Differential localization patterns of pyruvate kinase isoforms in murine naïve, formative and primed pluripotent states
Mouse embryonic stem cells (mESCs) and mouse epiblast stem cells (mEpiSCs) represent opposite ends of a pluripotency continuum, referred to as naïve and primed pluripotent states, respectively. These divergent pluripotent states differ in several ways including growth factor requirements, transcription factor expression, DNA methylation patterns, and metabolic profiles. Naïve cells employ both glycolysis and oxidative phosphorylation (OXPHOS), whereas primed cells preferentially utilize aerobic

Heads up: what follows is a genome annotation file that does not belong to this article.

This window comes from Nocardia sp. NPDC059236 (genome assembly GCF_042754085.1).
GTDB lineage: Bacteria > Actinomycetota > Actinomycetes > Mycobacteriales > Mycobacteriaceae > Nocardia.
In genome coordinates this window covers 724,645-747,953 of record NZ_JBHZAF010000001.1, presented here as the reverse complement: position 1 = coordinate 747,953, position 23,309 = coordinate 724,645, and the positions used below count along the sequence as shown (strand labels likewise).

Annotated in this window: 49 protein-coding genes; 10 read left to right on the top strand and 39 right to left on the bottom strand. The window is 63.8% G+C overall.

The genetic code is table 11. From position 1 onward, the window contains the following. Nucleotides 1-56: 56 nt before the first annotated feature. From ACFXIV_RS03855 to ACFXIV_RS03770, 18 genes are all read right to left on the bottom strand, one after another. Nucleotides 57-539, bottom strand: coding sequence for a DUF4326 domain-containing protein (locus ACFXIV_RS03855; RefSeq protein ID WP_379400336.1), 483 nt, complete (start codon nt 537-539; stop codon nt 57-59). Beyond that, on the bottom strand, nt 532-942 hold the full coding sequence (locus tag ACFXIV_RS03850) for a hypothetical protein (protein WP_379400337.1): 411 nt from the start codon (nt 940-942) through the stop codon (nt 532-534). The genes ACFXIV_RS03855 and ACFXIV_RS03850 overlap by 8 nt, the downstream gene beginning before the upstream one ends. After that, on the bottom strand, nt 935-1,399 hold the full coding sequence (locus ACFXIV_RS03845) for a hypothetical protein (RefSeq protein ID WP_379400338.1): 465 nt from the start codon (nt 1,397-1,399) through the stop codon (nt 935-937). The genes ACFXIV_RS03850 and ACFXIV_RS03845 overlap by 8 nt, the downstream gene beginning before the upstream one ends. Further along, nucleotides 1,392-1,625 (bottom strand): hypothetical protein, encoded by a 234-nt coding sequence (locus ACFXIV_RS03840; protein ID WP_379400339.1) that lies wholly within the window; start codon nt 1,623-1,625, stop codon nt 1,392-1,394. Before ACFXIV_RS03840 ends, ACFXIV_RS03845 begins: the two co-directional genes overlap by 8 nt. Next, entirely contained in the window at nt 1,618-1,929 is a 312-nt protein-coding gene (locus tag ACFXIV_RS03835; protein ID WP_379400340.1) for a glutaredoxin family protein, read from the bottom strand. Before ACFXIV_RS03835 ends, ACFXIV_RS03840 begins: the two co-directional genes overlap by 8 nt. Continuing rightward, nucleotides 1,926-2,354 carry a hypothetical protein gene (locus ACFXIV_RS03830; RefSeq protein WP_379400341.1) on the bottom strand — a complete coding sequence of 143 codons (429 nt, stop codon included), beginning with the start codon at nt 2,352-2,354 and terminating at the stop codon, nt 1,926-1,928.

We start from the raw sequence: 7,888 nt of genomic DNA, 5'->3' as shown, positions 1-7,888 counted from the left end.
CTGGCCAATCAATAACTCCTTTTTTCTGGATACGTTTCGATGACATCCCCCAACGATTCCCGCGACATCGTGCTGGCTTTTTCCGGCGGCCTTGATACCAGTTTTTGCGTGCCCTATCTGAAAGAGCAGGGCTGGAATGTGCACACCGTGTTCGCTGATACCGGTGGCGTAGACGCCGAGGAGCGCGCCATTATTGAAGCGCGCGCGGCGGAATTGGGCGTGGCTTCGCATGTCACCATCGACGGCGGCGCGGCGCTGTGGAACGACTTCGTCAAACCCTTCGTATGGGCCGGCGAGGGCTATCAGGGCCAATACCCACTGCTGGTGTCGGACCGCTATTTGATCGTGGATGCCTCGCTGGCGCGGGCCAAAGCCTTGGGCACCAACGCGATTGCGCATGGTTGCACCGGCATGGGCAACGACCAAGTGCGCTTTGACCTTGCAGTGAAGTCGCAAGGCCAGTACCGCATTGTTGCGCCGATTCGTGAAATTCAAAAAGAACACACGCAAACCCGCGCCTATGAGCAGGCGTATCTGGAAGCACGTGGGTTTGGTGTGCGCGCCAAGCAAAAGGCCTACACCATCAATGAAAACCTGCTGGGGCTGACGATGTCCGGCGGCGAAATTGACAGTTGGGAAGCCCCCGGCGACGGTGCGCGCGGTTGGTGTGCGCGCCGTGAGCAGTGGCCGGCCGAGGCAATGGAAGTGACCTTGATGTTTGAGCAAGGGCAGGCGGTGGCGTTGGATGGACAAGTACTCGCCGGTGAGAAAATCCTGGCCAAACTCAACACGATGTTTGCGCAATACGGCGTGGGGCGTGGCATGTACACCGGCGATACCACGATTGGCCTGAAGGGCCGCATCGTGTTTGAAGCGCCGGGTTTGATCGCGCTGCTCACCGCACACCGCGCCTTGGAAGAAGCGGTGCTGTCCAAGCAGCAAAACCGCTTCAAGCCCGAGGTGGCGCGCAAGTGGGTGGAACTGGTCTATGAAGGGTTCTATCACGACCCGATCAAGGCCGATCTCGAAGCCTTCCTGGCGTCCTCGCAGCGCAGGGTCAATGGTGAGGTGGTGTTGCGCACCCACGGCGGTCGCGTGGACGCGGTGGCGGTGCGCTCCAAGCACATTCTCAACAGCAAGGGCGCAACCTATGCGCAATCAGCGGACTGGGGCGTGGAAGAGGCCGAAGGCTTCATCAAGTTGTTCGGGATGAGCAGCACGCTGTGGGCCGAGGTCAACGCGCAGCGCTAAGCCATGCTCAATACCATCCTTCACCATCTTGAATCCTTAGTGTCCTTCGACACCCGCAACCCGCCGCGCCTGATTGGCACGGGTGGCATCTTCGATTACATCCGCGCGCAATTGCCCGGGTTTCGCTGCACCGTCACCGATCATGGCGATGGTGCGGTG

... glycolysis, a trait shared with cancer cells referred to as the Warburg effect. Until recently, metabolism has been regarded as a by-product of cell fate; however, evidence now supports metabolism as being a driver of stem cell state and fate decisions. Pyruvate kinase muscle isoforms (PKM1 and PKM2) are important for generating and maintaining pluripotent stem cells (PSCs) and mediating the Warburg effect. Both isoforms catalyze the last step of glycolysis generating adenosine triphosphate and pyruvate, however, the precise role(s) of PKM1/2 in naïve and primed pluripotency is not well understood. The primary objective was to characterize the cellular expression and localization patterns of PKM1 and PKM2 in mESCs, chemically transitioned epiblast-like cells (mEpiLCs) representing formative pluripotency, and mEpiSCs using immunoblotting, flow cytometry and confocal microscopy. The results indicate that PKM1 and PKM2 are not only localized to the cytoplasm but also accumulate in differential subnuclear regions of mESC, mEpiLCs and mEpiSCs as determined by a quantitative, confocal microscopy colocalization employing orthogonal projections and airyscan processing. Importantly, we discovered that the subnuclear localization of PKM1/2 shifts during the transition from mESCs, mEpiLCs and mEpiSCs. We have also authenticated a new method of selecting formative pluripotency cells from naïve and primed populations using the cell surface markers SSEA1 and CD24. Finally, we have comprehensively validated the appropriateness and power of the Pearson's correlation coefficient and Manders' overlap coefficient for assessing nuclear and cytoplasmic protein colocalization in PSCs by immunofluorescence confocal microscopy. We propose that nuclear PKM1/2 assists with distinct pluripotency state maintenance and lineage priming by non-canonical mechanisms. These results advance our understanding of the overall mechanisms controlling naïve, formative and primed pluripotency.